“I’ve not been intentionally untruthful. I’ve been completely open when speaking about what was my reality and what is my reality now. It just doesn’t match your normal or your reality.”

Quote from 1Q84? Close – an excerpt from the 60 Minutes interview with Belle Gibson, the disgraced Australian health blogger and author of The Whole Pantry who revealed last month that the brain tumor she claimed to have healed with kale and quinoa never actually existed. Gibson’s deception, which sounds like a rejected plot from an episode of House, was brought to light when the thousands of dollars worth of donations raised by the health guru failed to materialise. Gibson claims that she is good for the money, and that while she may never have actually had cancer (whoops), or that stroke (double whoops) or those two heart attacks (that’s just bad luck, babe), she was convinced that she did when she sold her app to Google for hundreds of thousands of US dollars. No, really.

I think it’s pretty obvious to everyone that Gibson is a pathological liar, if not a sociopath. Even when directly asked what her age was during the interview, the blogger was unable to give a straight answer. Could it be Munchausen’s? Delusions? Is she mentally unstable? To be honest, probably. But we’re talking about fiction this edition and it got me wondering – how far is too far?

This seems like the kind of shit white people do all the time. Obviously pretending to have brain cancer is a crazy, but Gibson knew all the buzz words, all the correct behaviour to gain the trust and support of the cancer community, and the sympathy of the wider world. It’s almost as though this is the next step of cultural appropriation – like that author who said he was in Auschwitz and got his penis got cut off by Nazis, but actually just lived in his parents’ basement and wasn’t even Jewish. Instead of simply appropriating the best parts of a culture, white people are now stealing their tragic histories to gain sympathy, attention, money, and fame.

Let’s talk about Rachel Dolezal for a second. The term ‘Transracial’ brings me out in full-on hives, but this is the word being applied to the former NAACP president of Spokane, civil rights activist and Afrikana studies instructor, who was ‘outed’ by her white parents last month. Essentially, she is a white woman who’s been tanning heavily for twenty years, and thereby living in permanent black face. When asked directly if she was actually African American, Dolezal stated “I do take exception to that because it’s a little more complex than me identifying as black, or answering a question of, ‘Are you black or white?’ I definitely am not white. Nothing about being white describes who I am.”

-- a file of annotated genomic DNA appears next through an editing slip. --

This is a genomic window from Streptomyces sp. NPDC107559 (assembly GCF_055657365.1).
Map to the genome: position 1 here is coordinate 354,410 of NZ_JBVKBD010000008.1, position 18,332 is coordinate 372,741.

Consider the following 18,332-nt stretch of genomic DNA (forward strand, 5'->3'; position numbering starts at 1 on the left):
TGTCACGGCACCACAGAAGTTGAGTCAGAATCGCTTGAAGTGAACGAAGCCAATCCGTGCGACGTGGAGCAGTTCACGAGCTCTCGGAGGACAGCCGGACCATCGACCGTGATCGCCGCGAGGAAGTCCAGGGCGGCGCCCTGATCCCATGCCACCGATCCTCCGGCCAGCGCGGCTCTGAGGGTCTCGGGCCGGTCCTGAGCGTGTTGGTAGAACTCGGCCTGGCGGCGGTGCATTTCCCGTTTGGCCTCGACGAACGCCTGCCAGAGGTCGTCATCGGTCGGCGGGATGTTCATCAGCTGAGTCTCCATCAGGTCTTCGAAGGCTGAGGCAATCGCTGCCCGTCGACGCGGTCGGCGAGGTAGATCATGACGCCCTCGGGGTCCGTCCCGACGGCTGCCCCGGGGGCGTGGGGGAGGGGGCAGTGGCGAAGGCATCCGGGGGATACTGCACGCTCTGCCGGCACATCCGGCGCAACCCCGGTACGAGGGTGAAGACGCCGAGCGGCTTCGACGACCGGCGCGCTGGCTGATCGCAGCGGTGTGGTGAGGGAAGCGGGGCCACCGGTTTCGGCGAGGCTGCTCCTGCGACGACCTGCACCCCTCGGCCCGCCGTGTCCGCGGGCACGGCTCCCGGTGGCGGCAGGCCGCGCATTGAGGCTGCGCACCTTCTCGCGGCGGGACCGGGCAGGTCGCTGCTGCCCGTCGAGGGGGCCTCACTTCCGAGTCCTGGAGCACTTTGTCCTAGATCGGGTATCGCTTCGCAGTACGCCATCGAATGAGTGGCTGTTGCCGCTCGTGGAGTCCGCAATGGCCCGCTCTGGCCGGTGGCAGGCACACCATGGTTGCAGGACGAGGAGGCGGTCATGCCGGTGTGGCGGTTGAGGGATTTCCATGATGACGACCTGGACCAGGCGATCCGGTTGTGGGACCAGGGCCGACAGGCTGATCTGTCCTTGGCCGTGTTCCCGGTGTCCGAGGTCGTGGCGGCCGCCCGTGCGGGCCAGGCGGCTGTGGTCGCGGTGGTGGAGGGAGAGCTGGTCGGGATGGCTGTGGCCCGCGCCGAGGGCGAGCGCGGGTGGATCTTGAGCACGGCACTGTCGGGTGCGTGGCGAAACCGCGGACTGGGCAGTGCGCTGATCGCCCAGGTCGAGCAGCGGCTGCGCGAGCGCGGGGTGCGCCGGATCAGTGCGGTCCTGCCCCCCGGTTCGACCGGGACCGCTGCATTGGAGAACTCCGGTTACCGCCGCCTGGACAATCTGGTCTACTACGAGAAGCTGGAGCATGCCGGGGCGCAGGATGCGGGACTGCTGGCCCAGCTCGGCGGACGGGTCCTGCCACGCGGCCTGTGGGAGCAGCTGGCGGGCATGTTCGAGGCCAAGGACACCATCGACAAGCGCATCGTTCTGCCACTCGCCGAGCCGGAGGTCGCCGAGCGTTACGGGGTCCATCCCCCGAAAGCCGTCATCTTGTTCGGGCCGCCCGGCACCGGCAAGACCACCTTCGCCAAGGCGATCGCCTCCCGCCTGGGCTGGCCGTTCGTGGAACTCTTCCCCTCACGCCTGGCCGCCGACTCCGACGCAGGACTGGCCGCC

Except it does describe something about who you are Rachel, because you are WHITE. I mean, we can all relate to how shit white people can be, but this is next level.  It’s one thing for someone to identify with, appreciate and even partake in black culture, but it’s another thing for her to try to literally become black. Dolezal reported police officers for racial profiling and abuse, lead civil rights marches, and essentially stole attention from actual black women who experienced discrimination and violence based on their race.

Earlier this year, Dolezal told a news organization that she had been born in a tepee, that her mother and stepfather had beaten her and her siblings, that “they would punish us by skin complexion,” and that they lived for a time in South Africa. Her art focused on the black experience and racial reconciliation, but there was still no question about her own identity; in college and in graduate school, she was known as white. In fact (get this) Dolezal sued her alma mater, claiming that it had discriminated against her being white. She said she was denied financial help because the university’s attitude was, “You probably have white relatives that can afford to help you with your tuition,”. So, she was white when it was convenient  – good to know.

Stories like Belle’s and Rachel’s showcase a worrying trend. Privileged white people wanting to play the victim so much that they steal traumatic experiences from minorities, and trick that community into sympathising and supporting them. There’s this incredible arrogance in the idea that you can benefit from the suffering of others without having had to do the hard yards yourself – like chemo or you know, hundreds of years of institutionalised racism.

But hey, I’m not entirely innocent myself. Sometimes I tell people I went to a public high school so I can blame any spelling mistakes on ‘the system’. It’s a struggle, but I hope my journey can inspire others. Where’s my Apple Watch deal?

Words by Anna Saxon